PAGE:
The Ecosystem Analogy:
Machinery of Nature, Borrowed landscapes, Anthropology of the near.
Track chairs Thomas Patrick Pringle (Brown University), Tarek Mourad (International University of Beirut), Theo Lepage-Richer (Brwon University).
In 1981, Eugene Odum and Bernard Patten argued that “ecosystems are cybernetic.”
Cybernetics—the informational control of energy—afforded the universal logic of systemic self-regulation that allegedly spanned nature and machines: “Analogy” between biophysical processes and informationally governed technological systems, “and the willingness to accept [analogy], are the keys to identifying the cybernetic machinery of the ecosystem” (888).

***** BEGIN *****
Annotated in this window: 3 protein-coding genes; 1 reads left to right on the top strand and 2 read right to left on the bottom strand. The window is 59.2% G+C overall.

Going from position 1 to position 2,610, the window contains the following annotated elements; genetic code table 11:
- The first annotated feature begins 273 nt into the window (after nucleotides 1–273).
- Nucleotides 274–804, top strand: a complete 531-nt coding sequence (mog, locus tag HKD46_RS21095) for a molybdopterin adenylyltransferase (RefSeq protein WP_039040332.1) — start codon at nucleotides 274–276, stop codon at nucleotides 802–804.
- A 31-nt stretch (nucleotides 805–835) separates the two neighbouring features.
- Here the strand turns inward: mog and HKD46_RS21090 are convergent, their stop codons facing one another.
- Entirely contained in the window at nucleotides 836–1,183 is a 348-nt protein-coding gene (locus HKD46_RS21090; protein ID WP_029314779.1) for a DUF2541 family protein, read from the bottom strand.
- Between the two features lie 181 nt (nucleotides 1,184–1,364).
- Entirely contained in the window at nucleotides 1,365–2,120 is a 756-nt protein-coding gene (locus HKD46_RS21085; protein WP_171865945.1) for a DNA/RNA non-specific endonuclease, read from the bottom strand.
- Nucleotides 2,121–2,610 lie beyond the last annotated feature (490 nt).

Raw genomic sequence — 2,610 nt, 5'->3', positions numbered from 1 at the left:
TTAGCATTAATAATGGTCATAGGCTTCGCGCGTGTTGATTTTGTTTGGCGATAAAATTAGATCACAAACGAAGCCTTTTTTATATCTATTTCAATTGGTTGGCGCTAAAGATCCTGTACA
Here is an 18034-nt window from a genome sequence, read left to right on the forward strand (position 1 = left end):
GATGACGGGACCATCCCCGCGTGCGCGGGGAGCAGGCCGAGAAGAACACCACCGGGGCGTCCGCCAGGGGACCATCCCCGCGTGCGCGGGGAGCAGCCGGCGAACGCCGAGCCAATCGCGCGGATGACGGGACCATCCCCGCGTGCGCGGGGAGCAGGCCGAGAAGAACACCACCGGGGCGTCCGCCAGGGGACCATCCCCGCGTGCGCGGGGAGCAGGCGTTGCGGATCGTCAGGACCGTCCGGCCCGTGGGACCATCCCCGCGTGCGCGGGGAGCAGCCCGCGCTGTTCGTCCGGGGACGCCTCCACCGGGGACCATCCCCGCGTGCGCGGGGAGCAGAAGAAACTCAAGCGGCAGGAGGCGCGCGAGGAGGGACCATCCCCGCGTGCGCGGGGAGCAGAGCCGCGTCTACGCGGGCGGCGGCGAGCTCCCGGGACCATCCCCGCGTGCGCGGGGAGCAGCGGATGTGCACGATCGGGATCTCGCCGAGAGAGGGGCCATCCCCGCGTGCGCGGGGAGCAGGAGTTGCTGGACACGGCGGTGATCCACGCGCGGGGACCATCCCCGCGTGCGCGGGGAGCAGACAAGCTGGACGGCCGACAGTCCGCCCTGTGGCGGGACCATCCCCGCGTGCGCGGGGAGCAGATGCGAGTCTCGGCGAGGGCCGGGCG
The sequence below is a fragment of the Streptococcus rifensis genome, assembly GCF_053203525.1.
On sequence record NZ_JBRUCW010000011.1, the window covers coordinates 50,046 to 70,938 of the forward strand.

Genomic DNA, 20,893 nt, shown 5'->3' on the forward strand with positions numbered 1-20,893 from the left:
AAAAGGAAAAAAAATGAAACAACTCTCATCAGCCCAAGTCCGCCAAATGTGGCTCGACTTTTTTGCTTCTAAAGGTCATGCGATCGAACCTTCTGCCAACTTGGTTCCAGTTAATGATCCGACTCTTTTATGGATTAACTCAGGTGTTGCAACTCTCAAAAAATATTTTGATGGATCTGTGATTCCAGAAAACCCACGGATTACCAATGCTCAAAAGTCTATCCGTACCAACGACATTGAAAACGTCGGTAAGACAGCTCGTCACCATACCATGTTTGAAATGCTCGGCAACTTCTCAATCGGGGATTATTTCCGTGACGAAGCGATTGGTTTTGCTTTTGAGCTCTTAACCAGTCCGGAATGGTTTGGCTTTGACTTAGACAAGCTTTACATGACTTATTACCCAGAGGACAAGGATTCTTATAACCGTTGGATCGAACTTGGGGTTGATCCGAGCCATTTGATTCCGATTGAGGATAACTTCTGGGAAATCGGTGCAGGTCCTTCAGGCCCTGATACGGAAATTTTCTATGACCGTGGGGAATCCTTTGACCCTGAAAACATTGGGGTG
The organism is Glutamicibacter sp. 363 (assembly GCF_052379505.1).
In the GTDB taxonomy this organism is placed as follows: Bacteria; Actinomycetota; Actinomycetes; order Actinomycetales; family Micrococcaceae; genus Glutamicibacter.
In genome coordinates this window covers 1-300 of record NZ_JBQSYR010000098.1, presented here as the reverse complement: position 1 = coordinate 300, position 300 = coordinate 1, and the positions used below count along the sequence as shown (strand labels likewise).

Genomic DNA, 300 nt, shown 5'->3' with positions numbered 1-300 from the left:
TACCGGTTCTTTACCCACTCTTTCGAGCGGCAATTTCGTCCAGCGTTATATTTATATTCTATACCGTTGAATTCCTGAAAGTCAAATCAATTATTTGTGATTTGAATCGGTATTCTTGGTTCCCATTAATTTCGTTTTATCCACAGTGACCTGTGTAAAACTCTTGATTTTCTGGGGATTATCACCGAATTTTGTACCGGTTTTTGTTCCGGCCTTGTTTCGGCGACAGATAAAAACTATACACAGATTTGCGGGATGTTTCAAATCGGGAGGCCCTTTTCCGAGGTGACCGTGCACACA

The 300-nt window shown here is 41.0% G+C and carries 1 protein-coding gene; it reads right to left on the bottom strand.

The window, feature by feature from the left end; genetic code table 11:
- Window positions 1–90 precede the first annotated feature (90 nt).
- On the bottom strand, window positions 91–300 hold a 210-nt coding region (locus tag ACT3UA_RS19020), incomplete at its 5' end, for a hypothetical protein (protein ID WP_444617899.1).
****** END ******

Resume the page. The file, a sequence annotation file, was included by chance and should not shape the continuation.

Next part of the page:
Papers under this track would explore the historical strategies shaping the willingness to accept the organic/technical analogy afforded by cybernetic universalism, as strategies of analogy permit epistemological equivalence in analyzing the functions of nature and machines. Whether analogy takes the form of violence in the radiation-as-information concept produced during the Odums’s early ecosystem experiments during the American nuclear tests at the Enewetak Atoll (Martin, 2018); the historical influence of resilient ecosystem complexity upon Friedrich Hayek’s neoliberal economics (Cooper and Walker, 2011); or the legitimation of James Lovelock’s Gaia hypothesis as “the second Copernican revolution” in the “